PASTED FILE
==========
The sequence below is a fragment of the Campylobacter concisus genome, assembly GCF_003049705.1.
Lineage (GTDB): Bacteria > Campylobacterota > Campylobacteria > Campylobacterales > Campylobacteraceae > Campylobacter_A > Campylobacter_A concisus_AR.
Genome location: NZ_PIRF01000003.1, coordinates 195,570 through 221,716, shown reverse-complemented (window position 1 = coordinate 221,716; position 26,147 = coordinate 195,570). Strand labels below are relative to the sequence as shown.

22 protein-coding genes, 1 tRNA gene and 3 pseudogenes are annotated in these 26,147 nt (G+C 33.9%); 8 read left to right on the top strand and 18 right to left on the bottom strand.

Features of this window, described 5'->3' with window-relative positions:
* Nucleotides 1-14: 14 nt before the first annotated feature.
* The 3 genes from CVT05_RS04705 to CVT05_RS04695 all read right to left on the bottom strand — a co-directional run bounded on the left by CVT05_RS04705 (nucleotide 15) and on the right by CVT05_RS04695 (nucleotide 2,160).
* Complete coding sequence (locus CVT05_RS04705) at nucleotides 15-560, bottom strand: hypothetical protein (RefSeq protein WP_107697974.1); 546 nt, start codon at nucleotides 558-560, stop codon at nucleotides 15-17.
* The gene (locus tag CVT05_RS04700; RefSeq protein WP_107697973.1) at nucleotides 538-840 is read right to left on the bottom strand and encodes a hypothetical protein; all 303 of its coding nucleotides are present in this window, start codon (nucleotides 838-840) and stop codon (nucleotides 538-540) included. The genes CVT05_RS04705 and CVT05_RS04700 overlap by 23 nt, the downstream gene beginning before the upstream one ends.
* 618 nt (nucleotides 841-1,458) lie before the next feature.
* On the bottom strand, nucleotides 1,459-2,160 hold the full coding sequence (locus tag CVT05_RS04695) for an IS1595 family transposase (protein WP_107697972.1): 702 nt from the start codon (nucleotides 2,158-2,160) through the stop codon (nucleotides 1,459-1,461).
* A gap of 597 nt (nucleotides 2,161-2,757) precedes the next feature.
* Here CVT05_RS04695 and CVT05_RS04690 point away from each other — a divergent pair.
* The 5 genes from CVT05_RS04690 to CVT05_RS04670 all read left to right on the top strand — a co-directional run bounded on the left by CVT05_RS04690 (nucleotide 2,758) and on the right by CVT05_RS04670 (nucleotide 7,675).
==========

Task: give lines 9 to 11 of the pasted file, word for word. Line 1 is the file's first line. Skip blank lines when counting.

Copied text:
* The gene (locus tag CVT05_RS04700; RefSeq protein WP_107697973.1) at nucleotides 538-840 is read right to left on the bottom strand and encodes a hypothetical protein; all 303 of its coding nucleotides are present in this window, start codon (nucleotides 838-840) and stop codon (nucleotides 538-540) included. The genes CVT05_RS04705 and CVT05_RS04700 overlap by 23 nt, the downstream gene beginning before the upstream one ends.
* 618 nt (nucleotides 841-1,458) lie before the next feature.
* On the bottom strand, nucleotides 1,459-2,160 hold the full coding sequence (locus tag CVT05_RS04695) for an IS1595 family transposase (protein WP_107697972.1): 702 nt from the start codon (nucleotides 2,158-2,160) through the stop codon (nucleotides 1,459-1,461).